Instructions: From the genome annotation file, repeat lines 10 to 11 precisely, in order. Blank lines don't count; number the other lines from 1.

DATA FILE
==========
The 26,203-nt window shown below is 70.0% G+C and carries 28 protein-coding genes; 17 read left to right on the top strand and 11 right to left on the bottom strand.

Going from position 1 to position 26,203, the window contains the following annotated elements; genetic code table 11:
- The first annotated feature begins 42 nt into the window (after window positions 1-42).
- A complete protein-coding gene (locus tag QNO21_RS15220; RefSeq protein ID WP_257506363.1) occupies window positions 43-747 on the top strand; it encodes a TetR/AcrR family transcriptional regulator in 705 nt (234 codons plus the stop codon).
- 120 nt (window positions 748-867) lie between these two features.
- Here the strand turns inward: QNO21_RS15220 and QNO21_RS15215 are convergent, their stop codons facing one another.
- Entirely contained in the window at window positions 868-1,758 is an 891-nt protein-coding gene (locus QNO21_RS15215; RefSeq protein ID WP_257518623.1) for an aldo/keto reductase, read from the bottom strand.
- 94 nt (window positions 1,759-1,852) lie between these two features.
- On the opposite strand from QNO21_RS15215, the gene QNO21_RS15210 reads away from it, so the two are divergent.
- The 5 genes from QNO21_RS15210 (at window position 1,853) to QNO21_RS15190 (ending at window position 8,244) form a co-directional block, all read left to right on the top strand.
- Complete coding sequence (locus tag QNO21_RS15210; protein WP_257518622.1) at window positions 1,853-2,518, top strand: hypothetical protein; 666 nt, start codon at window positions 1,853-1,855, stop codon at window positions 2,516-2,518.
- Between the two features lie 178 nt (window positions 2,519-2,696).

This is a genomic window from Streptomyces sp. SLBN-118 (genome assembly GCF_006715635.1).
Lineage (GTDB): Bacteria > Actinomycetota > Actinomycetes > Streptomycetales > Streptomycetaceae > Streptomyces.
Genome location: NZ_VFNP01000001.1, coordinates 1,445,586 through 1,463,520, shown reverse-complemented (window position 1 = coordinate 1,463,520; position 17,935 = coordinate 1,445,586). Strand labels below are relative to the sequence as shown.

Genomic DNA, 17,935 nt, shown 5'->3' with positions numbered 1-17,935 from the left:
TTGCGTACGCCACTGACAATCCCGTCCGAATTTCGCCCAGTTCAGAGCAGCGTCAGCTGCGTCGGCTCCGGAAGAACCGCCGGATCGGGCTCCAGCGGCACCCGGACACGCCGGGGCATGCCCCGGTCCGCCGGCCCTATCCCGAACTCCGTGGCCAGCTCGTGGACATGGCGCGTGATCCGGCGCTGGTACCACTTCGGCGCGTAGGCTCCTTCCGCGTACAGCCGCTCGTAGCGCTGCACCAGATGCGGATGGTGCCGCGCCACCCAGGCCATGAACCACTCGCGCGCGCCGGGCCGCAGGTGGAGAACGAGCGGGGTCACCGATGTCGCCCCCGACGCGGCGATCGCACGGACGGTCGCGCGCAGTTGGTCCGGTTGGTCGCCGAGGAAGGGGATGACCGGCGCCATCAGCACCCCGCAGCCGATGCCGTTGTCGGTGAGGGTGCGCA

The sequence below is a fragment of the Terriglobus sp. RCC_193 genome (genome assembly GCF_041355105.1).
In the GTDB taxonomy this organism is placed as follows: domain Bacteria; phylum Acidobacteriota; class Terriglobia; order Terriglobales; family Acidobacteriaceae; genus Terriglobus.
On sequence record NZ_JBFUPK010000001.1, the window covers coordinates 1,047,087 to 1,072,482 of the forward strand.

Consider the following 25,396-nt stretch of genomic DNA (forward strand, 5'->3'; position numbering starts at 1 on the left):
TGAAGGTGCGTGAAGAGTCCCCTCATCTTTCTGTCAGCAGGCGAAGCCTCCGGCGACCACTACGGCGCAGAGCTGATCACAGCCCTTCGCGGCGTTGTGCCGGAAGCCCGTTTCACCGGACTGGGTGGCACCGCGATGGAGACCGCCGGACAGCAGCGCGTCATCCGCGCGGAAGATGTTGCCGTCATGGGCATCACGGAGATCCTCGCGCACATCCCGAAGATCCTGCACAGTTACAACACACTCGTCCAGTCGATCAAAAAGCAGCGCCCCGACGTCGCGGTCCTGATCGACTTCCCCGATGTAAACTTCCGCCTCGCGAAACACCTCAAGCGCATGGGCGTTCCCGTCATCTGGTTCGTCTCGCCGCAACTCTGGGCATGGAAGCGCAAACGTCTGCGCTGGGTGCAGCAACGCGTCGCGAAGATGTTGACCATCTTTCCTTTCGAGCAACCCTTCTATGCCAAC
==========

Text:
- The 5 genes from QNO21_RS15210 (at window position 1,853) to QNO21_RS15190 (ending at window position 8,244) form a co-directional block, all read left to right on the top strand.
- Complete coding sequence (locus tag QNO21_RS15210; protein WP_257518622.1) at window positions 1,853-2,518, top strand: hypothetical protein; 666 nt, start codon at window positions 1,853-1,855, stop codon at window positions 2,516-2,518.